And, my special thanks to my pet iguana, and the guy who cuts my hair …

It’s the season of Golden Globes, of BAFTAs, of Cesar’s, of Emmy’s, and of Academic Awards (and associated kerfuffle). A staple of these events is not-at-all-prepared thank-you speeches, delivered through a veil of fake surprise and emotion.

It seems that in the entertainment industry, the metrics for whom to include is everybody, and their cat – the more corny and irrelevant, the better the thank-you-speech:

“Oh my gawd, and I would like to thank my pet iguana, and my parents, and the guy who cuts my hair …I couldn’t have done it without you”.

The scientific/engineering analog of the thank-you speech is the acknowledgment section in a paper, or a standard, or a memorandum.

But, what’s the right metric for determining which people to acknowledge? It depends on context, of course.

Whereas in the entertainment industry,  “my pet iguana, my parents, and the guy who cuts my hair” apparently is par for the course, those are almost never the right crowd to acknowledge in any other contexts…

Acknowledgements in the IETF

In the IETF (Internet Engineering Task Force),  for documents proceeding to become ratified standards, (“RFCs” in IETF lingo),  “change control” belongs to the working group chartered with developing them. The authors “hold the pen” on behalf of the working group, and while document authors typically are major technical contributors to the document, they are required to reflect the consensus of the working group — as expressed and discussed on the working group mailing list.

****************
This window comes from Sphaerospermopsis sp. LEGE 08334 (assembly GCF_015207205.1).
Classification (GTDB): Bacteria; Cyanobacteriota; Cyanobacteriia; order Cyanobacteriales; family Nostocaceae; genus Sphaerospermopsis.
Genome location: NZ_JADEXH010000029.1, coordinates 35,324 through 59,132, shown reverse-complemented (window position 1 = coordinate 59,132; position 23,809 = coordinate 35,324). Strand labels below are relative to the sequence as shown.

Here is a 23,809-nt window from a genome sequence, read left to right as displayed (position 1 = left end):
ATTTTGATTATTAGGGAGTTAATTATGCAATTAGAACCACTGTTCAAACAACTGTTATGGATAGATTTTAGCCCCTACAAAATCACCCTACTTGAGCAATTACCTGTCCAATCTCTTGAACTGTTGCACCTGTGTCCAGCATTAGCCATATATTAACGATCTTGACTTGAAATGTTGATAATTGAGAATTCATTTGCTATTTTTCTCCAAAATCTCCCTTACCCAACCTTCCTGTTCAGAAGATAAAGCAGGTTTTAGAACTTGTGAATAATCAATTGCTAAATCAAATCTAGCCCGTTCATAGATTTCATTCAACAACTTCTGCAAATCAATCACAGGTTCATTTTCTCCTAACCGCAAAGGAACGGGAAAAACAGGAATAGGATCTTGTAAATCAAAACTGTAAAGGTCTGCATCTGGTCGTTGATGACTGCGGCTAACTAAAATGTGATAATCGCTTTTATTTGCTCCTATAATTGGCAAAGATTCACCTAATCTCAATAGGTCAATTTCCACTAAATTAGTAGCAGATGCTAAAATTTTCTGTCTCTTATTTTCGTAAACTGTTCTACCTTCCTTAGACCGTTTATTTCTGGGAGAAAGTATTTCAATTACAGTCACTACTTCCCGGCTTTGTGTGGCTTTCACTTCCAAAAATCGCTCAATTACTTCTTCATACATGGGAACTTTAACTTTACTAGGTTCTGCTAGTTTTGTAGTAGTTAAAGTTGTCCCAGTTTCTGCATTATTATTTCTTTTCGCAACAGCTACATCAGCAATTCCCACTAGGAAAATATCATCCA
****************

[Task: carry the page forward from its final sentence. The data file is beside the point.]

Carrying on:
There generally are three levels of “recognition” of contribution to an IETF document, reflected as sections in IETF documents. In increasing order of significance, these are  “Acknowledgement”, “Contributors”, and “Authors”.

I’ve been an author of 20+ RFCs so far. In that capacity, and in view of the fact that IETF documents are “owned by the working group”, I tend to, in each document, add an acknowledgement to “the WG participants”: it’s hard to keep track of every comma, every discussion, every decision, but this is recognising where the discussion and decision took place – and, an eager soul, could go dig up the relevant IETF mailing list archives.

WG participants will (presumably) all be motivated and engaged enough to review the document, and in doing so (even if not speaking up) are contributing to getting “eyes on identifying if there is a problem”. That’s “part of the job” of being a WG participant, and is acknowledged by way of the blanket-acknowledgement of “The WG participants”.

I will generally put in an explicit acknowledgement when someone “goes above and beyond”. For example in RFC3626 (OSR)  where Chris Dearlove contributed important points to development of the MPR Selection heuristic – or in RFC5148 where  Gitte Hansen and Lars Christensen had worked hard to provide experimental validation of the applicability of Jitter to OLSR.  Or in RFC7859, where my colleague Ben Smith had done an independent cryptological validation of the approach, which deserved (and got) an explicit shout-out by the guy (not me) authoring that specification.

A “Contributor” is someone committing substantially to a specific point, but who does not take “overall document responsibility”: for example, somebody developing and documenting a specific algorithm, or writing a major section of a document – or, alternatively, contributes a major topical analysis, such as a “security review”, and makes detailed recommendations.

And finally, authors who (in some way) are “holding the pen for the working group” — and, as such, are assuming overall responsibility for the document, editorially and otherwise.